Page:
In our noisy, addictive, 24-hour Digital Age, seeking “inner silence” seems to be a growing literary genre. The quest for our inner nun, or monk, seems to be hitting a chord with many. At least that is the message of Sarah Sands’s beautifully written, self-deprecating, self-doubting, and fortunately timed book about her journey to 10 monasteries in search of the secrets of what we can learn from the monastic life.
We’re never quite sure exactly what sort of spiritual quest Sands is embarking on as her choice of monasteries is so eclectic, plural and inter-faith. What we do know is that as Sands approaches 60, she itches to take a sabbatical from her adrenaline deadline junkie VIP life as producer of The Today Programme.
Despite rising at the same pre-dawn hours of a nun, or Buddhist monk, her BBC life is the opposite of a divinely ordered calm existence. She is under daily siege by email, day and night. She drinks, indulges herself with luxury face creams and bath oils, and her diary is filled not with the discipline of compline and vespers but rather the whirligig of daily attendance at the best tables of London’s chicest restaurants followed by parties until she flops into bed. It’s time for that new lockdown cliche: a life “reset”. The nagging question she asks herself is “what does it mean to live a full life?”
Sands turns the mirror on her inner Saint Augustine.
So Sands turns the mirror on her inner Saint Augustine. In her old life, she is invited to luxury house parties in Tuscany where her Russian media mogul’s host’s wolf-like dog eats Boris Johnson’s computer cord. But something is missing – a sense of inner calm, both with herself and the world around her. At the bottom of her garden is part of a monastic wall from 12th century Marham Abbey that serves as a more timeless reminder of another age.
Not far from her ruin of an abbey wall is Quidenham, the Norfolk nunnery where Britain’s celebrity art historian nun Sister Wendy Beckett used to live. When asked what the other nuns thought of her TV fame, Sister Wendy said “They feel sorry for me”. Holy Mary! thinks Sands. The very “values” that she upholds – and she is a high priestess of London’s media land with an Instagramfull of celebrity pal friends – are the very opposite of the Norfolk nunnery. “Silence and selflessness are their means to deepest joy”.
So she ditches her Hello! style Insta feed replacing it with pictures of cathedrals and churches.
When she was in the VIP seats at the Olympics, she felt she was at the “centre of the world”. As she travels to various monasteries, she begins to learn that the real centre of the world is not to be found in long-distance flights to Japan to touristy monasteries where she gets into a bad funk. One has to work on oneself, and the meaning of silence, not escape through the adrenaline deadline of boozy media life (travelling with her left-leaning daughter) when her iPhone battery dies as she doesn’t have the right charger. Rather it is to be found in her head; or in her relationship with herself, rather than being addicted to trying to please or out-do others.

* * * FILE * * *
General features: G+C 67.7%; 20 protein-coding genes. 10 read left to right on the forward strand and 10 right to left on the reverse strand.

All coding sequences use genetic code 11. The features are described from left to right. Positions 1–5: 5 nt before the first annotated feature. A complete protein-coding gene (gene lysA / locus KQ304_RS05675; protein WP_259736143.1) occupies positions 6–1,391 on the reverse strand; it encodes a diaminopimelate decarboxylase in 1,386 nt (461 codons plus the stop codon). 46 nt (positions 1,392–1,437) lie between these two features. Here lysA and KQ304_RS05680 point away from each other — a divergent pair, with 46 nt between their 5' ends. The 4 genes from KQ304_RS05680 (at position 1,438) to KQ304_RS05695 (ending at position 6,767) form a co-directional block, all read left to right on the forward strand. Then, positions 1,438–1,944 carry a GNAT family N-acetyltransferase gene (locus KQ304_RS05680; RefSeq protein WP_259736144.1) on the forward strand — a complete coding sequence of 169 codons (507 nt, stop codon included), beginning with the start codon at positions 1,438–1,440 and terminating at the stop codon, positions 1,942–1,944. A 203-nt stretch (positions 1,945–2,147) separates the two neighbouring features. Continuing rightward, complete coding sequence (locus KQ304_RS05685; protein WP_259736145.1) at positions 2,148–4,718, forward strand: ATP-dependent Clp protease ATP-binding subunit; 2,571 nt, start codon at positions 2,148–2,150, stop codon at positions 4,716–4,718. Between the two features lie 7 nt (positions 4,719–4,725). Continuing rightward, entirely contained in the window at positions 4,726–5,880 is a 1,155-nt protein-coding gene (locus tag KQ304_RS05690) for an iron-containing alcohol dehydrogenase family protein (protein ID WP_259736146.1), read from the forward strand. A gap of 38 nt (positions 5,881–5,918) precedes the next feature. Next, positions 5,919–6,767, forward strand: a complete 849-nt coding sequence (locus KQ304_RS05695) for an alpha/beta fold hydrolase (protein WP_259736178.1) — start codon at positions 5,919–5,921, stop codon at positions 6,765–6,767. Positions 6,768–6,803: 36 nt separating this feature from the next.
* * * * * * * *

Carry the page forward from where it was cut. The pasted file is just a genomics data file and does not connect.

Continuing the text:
The various monks and nuns we meet along the way have very different ideas as to what brings us closer to their God, and brings the “gift” of interior silence. From a Carmelite nun in Norfolk she learns the meaning “of being an integrated rather than a divided self”. Sands – a self-confessed politico and social media junkie, in charge of anointing the political heroes and villains of the Today show’s agenda – identifies with this idea of not eroding oneself or one’s mental wellbeing by “constantly creating, deleting and re-integrating themselves”.
It turns out that doing “God’s work” is pretty hard work.
It turns out that doing “God’s work” is pretty hard work. The phrase is both the mantra of a Carmelite nun she meets and the head of Goldman Sachs. One has to work on oneself, and the meaning of silence, not escape through the adrenaline deadline fix of boozy media life. I enjoyed the witty confessional tone of the book (“I was too attached to worldly pleasures after all…”) but I would have liked more on the internal drama of the Sands soul: her marriage, her ex-marriage, her own interior ‘troubles’ and insecurities that her old media-land VIP cocktail lifestyle seemed to be mere bandaging.
At the start, I wondered if it was a spiritually themed travel book – the monasteries range from Meteora in Greece to her own Norfolk back garden – or whether it was going to be something more interesting: a 12 month journey into the night into the interior of the former Today producer’s own soul. At the end, we never quite know. Perhaps that’s Sands’s point though: like Chaucer’s pilgrims (who never actually make it to Canterbury) we are always seeking, never arriving.
William Cash is the chairman of the Catholic Herald.
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